Redundancy in biology

Biology, risk, survival

Redundancy protects against uncertainty and shocks. Then, unsurprisingly, you'll see redundancy all over biology, as we are observing those organisms that survived uncertainty and shocks. Here are just a few ways nature creates redundancy:

We talk of degeneracy when two parts perform different functions under normal conditions but are capable of doing the same function when needed. So degeneracy is nature's way of ensuring the failure of one part doesn't doom the entire entity.

We have an extra pair of some organs, which is a form of redundancy: if there is a loss of one eye, we still survive. While degeneracy refers to parts that perform different functions in normal conditions, an extra pair performs the same function all the time.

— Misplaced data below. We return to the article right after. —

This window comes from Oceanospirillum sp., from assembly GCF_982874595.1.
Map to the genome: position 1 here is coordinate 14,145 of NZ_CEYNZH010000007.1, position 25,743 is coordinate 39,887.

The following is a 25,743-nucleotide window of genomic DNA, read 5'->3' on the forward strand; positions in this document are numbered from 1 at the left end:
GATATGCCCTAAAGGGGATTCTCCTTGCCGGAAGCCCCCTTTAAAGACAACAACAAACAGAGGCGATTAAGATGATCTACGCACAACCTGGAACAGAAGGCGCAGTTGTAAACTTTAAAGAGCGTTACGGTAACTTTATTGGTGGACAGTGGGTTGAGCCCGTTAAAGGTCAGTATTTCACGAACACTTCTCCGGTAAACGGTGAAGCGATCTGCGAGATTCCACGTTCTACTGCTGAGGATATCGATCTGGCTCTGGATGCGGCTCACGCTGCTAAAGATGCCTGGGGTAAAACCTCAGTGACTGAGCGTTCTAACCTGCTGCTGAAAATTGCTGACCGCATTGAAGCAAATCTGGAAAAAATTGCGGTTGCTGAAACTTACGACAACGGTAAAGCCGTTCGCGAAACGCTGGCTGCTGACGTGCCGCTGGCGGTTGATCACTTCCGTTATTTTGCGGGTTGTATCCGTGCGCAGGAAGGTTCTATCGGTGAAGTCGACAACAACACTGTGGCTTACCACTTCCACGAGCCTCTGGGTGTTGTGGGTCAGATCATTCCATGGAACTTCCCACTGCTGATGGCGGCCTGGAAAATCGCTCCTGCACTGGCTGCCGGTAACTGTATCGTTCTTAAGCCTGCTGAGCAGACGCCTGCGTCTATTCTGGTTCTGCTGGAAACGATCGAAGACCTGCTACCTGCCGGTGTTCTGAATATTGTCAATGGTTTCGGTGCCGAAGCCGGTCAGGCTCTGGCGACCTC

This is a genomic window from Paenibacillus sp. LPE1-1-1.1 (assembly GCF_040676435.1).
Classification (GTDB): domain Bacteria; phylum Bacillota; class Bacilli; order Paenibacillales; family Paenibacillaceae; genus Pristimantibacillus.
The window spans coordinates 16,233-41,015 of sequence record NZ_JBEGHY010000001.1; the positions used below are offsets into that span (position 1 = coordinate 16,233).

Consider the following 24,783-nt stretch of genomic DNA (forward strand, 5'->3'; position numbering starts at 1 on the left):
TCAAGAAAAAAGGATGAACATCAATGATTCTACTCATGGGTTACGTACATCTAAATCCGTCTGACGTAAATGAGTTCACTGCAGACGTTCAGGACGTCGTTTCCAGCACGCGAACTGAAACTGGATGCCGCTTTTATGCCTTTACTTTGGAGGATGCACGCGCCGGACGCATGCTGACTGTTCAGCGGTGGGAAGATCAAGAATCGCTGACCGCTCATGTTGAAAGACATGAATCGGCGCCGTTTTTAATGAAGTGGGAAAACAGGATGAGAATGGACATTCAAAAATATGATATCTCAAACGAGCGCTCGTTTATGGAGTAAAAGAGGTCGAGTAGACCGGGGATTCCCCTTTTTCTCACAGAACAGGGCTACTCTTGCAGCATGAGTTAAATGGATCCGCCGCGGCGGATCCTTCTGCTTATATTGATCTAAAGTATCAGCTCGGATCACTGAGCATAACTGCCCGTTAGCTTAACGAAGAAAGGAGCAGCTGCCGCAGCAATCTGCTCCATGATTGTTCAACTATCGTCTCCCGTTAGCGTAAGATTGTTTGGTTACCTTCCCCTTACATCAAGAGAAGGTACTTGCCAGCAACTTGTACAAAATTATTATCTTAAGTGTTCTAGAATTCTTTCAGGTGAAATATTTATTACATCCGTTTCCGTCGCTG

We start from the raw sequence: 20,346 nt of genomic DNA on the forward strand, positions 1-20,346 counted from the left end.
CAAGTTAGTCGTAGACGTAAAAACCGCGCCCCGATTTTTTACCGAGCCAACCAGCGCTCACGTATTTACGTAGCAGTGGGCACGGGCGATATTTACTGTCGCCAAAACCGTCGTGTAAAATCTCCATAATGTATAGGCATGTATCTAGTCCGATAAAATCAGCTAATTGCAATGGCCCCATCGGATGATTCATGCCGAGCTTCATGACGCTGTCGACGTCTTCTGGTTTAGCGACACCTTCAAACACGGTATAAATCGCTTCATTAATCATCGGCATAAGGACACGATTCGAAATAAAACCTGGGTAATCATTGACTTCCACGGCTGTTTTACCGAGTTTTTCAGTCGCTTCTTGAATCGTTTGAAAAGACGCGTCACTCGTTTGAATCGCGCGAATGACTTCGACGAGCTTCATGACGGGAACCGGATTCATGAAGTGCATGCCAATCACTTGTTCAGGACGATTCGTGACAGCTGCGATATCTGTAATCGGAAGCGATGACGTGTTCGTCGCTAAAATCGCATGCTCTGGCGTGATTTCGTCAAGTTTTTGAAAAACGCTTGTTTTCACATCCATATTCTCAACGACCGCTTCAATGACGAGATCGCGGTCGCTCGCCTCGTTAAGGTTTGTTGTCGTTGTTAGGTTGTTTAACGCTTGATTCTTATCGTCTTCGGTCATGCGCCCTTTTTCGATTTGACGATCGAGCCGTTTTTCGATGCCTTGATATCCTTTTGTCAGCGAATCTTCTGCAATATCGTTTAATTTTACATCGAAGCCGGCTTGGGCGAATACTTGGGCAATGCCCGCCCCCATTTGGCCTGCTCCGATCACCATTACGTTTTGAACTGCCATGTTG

Functional equivalence is like an extra pair, but in ecological scale. Multiple species share the same function, so the loss or weakening of one species won't jeopardize the entire ecology.

I find it telling that nature has not just one, but multiple levels of redundancy. If we are to survive long-term, we ought to add redundancy to our lives, to copy nature (biomimicry is the term).

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